The Brotherhood precedes The Godfather by having a big marriage sequence in which all members of the family and old members of the Mafia gather for a festive occasion. Douglas plays the gracious host, and is full of ebullience and charm. At one point, though, he takes a few seconds to talk to two torpedoes who have just returned from having Douglas that is the highlight of the production. For reasons of plot giveaways I can't reveal the contents of this tense sequence. Suffice it to say, if the film had had one or two other scenes as potent as this one The Brotherhood might be better remembered today.

A minor crime drama, in the final analysis, one distinguished by some good performances, and that gripping scene between Douglas and Adler. made a hit for him. Reassured from them that all went well, Douglas is immediately back to the smiles and charm as party host.

Cast in the role of Douglas's younger brother who wants into the organization is Alex Cord. I'm tempted to call him Alex Cord of Wood because that would best sum up his performance. If ever there was a contrast in what is and is not charismatic on screen it would be a comparison between Cord and Douglas.

Irene Papas, playing Douglas's wife, is largely wasted in the film, I'm sorry to say. However, playing an old time Mafioso big boss that Douglas respects is Hollywood veteran Eduardo Ciannelli, and Ciannelli is terrific in his part, with one scene that is quite riveting. It's nice to see the character actor with an opportunity to still strut his stuff in a role that was ideal casting for him (you might regard it as the character that he had played in 1937's Marked Woman thirty years before).

Also impressive in this drama is Luther Adler as one of the heads of the Mafia. Luther will play a very strong scene in this film with Douglas that is the highlight of the production. For reasons of plot giveaways I can't reveal the contents of this tense sequence. Suffice it to say, if the film had had one or two other scenes as potent as this one The Brotherhood might be better remembered today.

In the final analysis, this is a minor crime drama, one distinguished by some good performances, and that gripping scene between Douglas and Adler.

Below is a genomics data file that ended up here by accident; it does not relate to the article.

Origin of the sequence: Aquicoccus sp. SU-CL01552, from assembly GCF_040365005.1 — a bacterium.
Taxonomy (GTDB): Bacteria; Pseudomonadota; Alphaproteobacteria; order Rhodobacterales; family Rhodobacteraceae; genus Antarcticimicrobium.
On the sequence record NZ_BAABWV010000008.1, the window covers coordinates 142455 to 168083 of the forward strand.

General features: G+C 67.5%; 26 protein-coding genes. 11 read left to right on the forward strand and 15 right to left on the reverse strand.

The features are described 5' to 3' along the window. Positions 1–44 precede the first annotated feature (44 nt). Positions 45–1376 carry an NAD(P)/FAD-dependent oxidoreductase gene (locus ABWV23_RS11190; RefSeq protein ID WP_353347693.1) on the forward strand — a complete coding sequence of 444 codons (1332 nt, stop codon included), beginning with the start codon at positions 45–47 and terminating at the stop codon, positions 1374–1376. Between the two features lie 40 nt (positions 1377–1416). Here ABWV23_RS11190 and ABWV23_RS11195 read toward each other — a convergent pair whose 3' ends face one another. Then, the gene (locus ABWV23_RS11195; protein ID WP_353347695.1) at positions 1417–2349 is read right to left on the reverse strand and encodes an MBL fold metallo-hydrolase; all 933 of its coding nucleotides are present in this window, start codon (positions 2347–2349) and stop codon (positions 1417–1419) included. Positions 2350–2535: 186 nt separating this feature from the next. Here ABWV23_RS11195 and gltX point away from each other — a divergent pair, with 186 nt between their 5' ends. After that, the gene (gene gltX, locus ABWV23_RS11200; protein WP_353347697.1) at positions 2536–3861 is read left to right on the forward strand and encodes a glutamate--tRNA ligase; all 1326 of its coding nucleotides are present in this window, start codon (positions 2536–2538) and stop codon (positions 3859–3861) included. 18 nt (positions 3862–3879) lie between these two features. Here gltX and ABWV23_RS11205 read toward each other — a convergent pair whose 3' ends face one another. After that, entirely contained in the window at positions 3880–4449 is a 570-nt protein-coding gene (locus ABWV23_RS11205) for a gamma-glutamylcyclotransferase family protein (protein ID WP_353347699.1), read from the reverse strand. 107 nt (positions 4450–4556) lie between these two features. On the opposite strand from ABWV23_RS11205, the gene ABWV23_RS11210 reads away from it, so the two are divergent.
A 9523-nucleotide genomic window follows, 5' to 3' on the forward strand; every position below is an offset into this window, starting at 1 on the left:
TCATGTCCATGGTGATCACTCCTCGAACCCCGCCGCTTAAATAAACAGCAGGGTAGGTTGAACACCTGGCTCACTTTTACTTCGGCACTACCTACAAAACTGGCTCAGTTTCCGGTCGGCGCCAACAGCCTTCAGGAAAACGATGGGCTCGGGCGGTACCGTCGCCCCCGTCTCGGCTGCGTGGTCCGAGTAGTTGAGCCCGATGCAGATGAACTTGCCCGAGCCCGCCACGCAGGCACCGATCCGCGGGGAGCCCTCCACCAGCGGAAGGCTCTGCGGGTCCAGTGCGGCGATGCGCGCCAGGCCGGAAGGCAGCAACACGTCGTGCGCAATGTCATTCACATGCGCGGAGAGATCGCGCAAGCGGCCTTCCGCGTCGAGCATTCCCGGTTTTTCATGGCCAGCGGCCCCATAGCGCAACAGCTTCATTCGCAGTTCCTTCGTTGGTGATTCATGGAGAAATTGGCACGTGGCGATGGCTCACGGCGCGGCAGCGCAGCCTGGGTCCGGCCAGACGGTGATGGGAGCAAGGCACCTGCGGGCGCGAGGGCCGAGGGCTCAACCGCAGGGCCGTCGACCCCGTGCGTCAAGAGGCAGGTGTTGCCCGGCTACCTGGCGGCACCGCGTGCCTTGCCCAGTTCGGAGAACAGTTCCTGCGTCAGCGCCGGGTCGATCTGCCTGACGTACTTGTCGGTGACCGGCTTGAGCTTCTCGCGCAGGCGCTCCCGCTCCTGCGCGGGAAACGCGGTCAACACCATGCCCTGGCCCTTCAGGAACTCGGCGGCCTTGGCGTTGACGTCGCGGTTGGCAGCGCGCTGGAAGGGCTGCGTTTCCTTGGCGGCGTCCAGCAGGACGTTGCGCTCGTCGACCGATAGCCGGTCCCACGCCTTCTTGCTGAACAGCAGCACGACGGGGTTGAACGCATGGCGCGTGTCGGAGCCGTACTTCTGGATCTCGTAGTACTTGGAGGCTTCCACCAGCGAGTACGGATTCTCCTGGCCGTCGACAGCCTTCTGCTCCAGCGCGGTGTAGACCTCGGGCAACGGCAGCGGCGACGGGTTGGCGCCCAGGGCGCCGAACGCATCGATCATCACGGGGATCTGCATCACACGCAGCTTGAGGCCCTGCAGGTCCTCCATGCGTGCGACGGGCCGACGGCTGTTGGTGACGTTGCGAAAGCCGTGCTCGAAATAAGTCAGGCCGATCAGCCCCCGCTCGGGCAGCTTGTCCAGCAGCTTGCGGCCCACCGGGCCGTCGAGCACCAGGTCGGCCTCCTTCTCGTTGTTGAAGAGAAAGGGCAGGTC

Reviewed by Hollywoodcanteen1945 10 / 10

Before It's Time.....Outstanding

The Brotherhood was made 4 years before the legendary blockbuster classic, The Godfather. However, it's amazing how much of this earlier film about the "brotherhood" is so similar to the Godfather. Alex Cord is the younger brother of mob boss Kirk Douglas. There's a wedding scene (sound familiar?), as Cord returns from the war (Viet-Nam), and gets married in his army uniform. Godfather begins with a wedding; Al Pacino arrives back from the war(WWII), wearing his marine corp uniform. The Brotherhood is a story of tradition, as well-as the desire for power, power that's stronger than family ties. Two brothers in conflict. The Godfather has similar scenes and themes. I'm giving the ending away (sorry), but Alex Cord gives his brother Frank(Kirk Douglas) the "Kiss of Death" and kills him with a shot-gun to avenge the family's honor. Godfather II is similar with Al Pacino's character ordering the murder of his older brother Fredo.

The Brotherhood is well acted. Kirk Douglas is out-standing in one of his better "later" roles. Alex Cord gives his best on-screen performance. Veteran actor Luther Adler is out-standing as well as the traitor. The scene in which Adler is hog-tied and strangled is one of the most brutal and graphic in screen history. This is a non-romanticized looked at the Brotherhood. There are no heroes, or big shoot-outs. It's raw, brutal, edgy, and realistic. An out-standing work, even some 37 years later.